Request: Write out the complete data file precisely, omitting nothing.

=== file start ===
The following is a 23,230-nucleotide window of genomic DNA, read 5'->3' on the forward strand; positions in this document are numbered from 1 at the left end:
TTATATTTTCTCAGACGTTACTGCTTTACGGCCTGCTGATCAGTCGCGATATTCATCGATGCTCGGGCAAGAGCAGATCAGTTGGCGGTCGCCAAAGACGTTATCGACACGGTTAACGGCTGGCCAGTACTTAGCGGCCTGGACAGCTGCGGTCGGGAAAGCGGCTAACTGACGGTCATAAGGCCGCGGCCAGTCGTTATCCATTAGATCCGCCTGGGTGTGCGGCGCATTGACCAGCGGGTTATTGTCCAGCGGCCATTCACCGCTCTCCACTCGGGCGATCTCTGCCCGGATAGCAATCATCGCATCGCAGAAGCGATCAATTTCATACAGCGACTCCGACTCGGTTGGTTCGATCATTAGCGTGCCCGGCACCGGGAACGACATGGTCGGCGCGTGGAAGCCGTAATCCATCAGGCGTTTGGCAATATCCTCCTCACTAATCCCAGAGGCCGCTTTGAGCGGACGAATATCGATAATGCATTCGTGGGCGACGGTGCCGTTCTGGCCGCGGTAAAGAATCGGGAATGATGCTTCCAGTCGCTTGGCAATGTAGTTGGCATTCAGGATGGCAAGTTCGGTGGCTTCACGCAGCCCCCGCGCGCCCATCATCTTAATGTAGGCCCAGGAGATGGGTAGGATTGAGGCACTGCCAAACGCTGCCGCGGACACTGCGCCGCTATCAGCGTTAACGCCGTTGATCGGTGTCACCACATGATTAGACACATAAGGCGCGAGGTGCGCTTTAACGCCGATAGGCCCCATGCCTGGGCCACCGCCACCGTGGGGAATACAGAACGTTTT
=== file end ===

The following is a 23,230-nucleotide window of genomic DNA, read 5'->3' on the forward strand; positions in this document are numbered from 1 at the left end:
TTATATTTTCTCAGACGTTACTGCTTTACGGCCTGCTGATCAGTCGCGATATTCATCGATGCTCGGGCAAGAGCAGATCAGTTGGCGGTCGCCAAAGACGTTATCGACACGGTTAACGGCTGGCCAGTACTTAGCGGCCTGGACAGCTGCGGTCGGGAAAGCGGCTAACTGACGGTCATAAGGCCGCGGCCAGTCGTTATCCATTAGATCCGCCTGGGTGTGCGGCGCATTGACCAGCGGGTTATTGTCCAGCGGCCATTCACCGCTCTCCACTCGGGCGATCTCTGCCCGGATAGCAATCATCGCATCGCAGAAGCGATCAATTTCATACAGCGACTCCGACTCGGTTGGTTCGATCATTAGCGTGCCCGGCACCGGGAACGACATGGTCGGCGCGTGGAAGCCGTAATCCATCAGGCGTTTGGCAATATCCTCCTCACTAATCCCAGAGGCCGCTTTGAGCGGACGAATATCGATAATGCATTCGTGGGCGACGGTGCCGTTCTGGCCGCGGTAAAGAATCGGGAATGATGCTTCCAGTCGCTTGGCAATGTAGTTGGCATTCAGGATGGCAAGTTCGGTGGCTTCACGCAGCCCCCGCGCGCCCATCATCTTAATGTAGGCCCAGGAGATGGGTAGGATTGAGGCACTGCCAAACGCTGCCGCGGACACTGCGCCGCTATCAGCGTTAACGCCGTTGATCGGTGTCACCACATGATTAGACACATAAGGCGCGAGGTGCGCTTTAACGCCGATAGGCCCCATGCCTGGGCCACCGCCACCGTGGGGAATACAGAACGTTTT